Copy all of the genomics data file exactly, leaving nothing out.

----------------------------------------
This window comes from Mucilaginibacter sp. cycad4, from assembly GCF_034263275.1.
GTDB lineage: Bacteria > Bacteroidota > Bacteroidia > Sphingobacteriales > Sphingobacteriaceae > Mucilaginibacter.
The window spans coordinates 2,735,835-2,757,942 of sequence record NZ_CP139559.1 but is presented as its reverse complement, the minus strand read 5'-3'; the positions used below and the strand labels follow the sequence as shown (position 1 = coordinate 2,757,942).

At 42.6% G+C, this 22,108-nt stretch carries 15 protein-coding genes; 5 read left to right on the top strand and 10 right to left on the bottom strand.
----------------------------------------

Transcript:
This window comes from Mucilaginibacter sp. cycad4, from assembly GCF_034263275.1.
GTDB lineage: Bacteria > Bacteroidota > Bacteroidia > Sphingobacteriales > Sphingobacteriaceae > Mucilaginibacter.
The window spans coordinates 2,735,835-2,757,942 of sequence record NZ_CP139559.1 but is presented as its reverse complement, the minus strand read 5'-3'; the positions used below and the strand labels follow the sequence as shown (position 1 = coordinate 2,757,942).

At 42.6% G+C, this 22,108-nt stretch carries 15 protein-coding genes; 5 read left to right on the top strand and 10 right to left on the bottom strand.